What went wrong in O.B. — and how do we fix it?


Third in a series of four columns by Friends of the Bay.

So how did we get to this point? This isn’t an exercise in placing blame. It would be impossible to assign blame when the system that allowed this situation to develop has been in place for generations. But to find solutions, we need to understand how we got here.

When Dutch settlers first arrived in the 17th century, they named our harbor and the adjacent community Oyster Bay because of the overwhelming abundance of the shellfish. As the human population grew over the following centuries, so did the demand for oysters. Oystermen pulled more and more of the bivalves from the bay, using tongs to yank them from the reefs until there were no longer any reefs.

No portion of the bay was untouched. And to this day, no portion of the harbor is permanently protected from commercial harvesting.

In the early 19th century, the Town of Oyster Bay began leasing parcels of bay bottom to baymen, and over the years these leases were consolidated into fewer and fewer hands. In the early 1960s, Frank M. Flower and Sons began operating a shellfish hatchery on Mill Neck Creek to seed the leased grounds that were no longer producing the number of shellfish they once did. Eventually, Flower was the last company standing.

From that point to the present, the bay has been effectively divided between two commercial interests. Nearly 2,000 acres have been leased to Flower, while the remainder of the bay is “public,” open to anyone with a shellfish license.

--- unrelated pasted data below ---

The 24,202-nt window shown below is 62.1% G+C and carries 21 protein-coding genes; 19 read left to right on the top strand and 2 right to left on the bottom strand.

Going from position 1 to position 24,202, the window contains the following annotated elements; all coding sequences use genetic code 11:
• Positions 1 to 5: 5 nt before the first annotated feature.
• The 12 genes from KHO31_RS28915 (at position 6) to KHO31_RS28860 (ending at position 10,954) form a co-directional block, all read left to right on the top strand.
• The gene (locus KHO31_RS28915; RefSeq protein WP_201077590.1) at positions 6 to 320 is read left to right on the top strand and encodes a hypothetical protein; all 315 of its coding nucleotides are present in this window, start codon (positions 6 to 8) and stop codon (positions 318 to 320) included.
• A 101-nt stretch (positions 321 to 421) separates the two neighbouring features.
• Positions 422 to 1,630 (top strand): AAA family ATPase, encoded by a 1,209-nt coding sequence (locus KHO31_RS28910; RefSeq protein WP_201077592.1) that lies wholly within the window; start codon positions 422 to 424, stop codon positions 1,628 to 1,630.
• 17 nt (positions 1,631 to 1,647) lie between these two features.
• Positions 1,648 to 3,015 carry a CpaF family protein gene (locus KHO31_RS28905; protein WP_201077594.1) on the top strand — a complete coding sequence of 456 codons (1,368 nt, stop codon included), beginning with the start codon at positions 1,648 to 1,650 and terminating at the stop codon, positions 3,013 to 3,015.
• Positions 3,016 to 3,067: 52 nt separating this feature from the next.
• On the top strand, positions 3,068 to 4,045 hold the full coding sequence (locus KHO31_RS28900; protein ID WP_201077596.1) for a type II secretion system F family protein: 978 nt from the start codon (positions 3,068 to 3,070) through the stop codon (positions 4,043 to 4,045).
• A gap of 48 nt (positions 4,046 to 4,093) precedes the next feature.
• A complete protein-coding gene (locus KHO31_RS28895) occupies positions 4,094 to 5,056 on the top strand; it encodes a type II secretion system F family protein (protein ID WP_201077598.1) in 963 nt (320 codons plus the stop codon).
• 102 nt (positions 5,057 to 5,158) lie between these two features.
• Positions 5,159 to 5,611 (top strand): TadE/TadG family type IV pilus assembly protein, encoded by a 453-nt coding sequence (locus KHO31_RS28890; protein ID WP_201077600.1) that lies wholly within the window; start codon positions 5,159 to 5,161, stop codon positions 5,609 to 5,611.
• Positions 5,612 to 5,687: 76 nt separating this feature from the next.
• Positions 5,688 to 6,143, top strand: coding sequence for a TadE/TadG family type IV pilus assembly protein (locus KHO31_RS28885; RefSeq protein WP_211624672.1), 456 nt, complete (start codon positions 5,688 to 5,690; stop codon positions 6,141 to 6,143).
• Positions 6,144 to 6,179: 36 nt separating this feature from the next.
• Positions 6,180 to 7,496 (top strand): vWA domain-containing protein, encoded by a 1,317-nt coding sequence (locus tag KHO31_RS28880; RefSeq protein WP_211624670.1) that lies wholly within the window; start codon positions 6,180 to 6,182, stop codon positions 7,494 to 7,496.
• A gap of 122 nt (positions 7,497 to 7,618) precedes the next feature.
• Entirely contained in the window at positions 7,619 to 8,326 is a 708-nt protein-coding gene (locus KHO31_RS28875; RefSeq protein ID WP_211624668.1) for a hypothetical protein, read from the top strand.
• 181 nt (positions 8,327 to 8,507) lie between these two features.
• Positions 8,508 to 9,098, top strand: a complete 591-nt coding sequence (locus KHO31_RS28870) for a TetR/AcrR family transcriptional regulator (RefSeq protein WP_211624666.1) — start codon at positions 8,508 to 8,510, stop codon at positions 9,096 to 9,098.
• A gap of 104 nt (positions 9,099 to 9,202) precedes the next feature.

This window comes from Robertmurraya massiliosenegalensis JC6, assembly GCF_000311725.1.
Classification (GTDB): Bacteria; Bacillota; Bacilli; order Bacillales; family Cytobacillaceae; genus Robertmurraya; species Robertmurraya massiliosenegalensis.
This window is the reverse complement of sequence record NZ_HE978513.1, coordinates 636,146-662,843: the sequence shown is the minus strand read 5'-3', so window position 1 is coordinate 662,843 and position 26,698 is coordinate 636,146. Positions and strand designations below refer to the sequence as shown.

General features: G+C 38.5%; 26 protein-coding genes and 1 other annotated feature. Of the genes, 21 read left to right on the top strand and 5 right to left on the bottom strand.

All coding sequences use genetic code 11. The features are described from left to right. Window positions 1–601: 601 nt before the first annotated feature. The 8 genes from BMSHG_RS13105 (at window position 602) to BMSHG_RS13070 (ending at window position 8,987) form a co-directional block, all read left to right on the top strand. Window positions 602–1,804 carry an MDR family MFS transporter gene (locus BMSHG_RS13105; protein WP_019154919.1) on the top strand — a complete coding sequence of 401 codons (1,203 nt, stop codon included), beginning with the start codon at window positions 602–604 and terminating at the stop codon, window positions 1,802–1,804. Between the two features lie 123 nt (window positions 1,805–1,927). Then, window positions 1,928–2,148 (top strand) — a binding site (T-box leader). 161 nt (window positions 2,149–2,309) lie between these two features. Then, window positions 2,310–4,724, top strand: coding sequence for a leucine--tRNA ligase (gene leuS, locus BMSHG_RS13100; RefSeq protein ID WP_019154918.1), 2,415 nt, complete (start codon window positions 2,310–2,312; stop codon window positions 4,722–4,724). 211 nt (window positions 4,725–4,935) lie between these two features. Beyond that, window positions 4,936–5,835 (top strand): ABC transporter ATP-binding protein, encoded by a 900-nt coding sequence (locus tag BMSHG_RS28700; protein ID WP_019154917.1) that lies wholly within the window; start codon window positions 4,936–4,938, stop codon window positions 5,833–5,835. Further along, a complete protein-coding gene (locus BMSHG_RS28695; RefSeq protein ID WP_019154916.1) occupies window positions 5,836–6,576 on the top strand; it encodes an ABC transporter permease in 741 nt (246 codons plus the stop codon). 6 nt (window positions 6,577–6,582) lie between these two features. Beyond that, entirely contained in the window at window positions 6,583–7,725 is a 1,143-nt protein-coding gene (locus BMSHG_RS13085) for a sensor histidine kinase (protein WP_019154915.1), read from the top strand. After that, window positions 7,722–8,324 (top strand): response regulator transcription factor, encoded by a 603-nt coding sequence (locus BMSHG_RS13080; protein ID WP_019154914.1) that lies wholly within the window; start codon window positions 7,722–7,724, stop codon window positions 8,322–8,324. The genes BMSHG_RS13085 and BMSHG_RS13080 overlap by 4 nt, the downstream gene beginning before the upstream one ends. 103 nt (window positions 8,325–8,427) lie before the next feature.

No area was ever set aside to ensure the sustainability of the shellfish population and the ecological benefits it can provide. Areas with clean water are “certified” by the state to be open for harvest year-round; “conditionally certified” areas are periodically open when the water quality is deemed safe; and “uncertified” areas, with poor water quality, are subject to periodic openings for “relay harvesting,” when shellfish are removed and relocated to certified areas until they are clean enough to re-harvest for market.

At this point, despite honorable intentions, even areas recently set aside by the town as “conservation management areas” are not permanently protected from harvesting. Over the years, efforts to have meaningful portions of bay bottom set aside as shellfish sanctuaries were unsuccessful. There were no unclaimed areas set aside for this purpose.

The consequence of the current system is that no portion of our bay was allowed to recover from harvesting, let alone mature into a fully functioning ecosystem essential for a healthy estuary. Even the leased areas that were seeded with the density needed for water filtration and spawning capacity were harvested well before reaching their full potential.

Since the closing of Flower’s hatchery in 2019, these areas are being stripped of market-sized shellfish with devastating efficiency while nothing is being put back. It is uncertain if there will be enough areas left in the bay with the numbers and density of clams to produce enough spawn to repopulate the bay. It is all but certain that there will not be enough oysters.

While this sounds bleak, there is reason for optimism. We may soon have a chance for our last best hope. All indications are that the Flower lease will not be renewed when it expires in September. This provides an opportunity to implement, for the first time in the history of Oyster Bay, a management plan that prioritizes the health of the bay above all else. There would be an opportunity to set aside substantial parcels of the bay as shellfish sanctuaries while still increasing certified areas open to commercial and recreational harvest.

Since the closing of the hatchery, Friends of the Bay has been working with the town, and has enlisted experts and other organizations to develop a vision for Oyster Bay that benefits all. We are advocating an ambitious plan that makes the health of the bay a top priority rather than an afterthought.

In our next column we will discuss this plan and the many positive developments already in place. Now we just need the will and the means to put it all in motion.

Bill Bleyer is president of Friends of the Bay.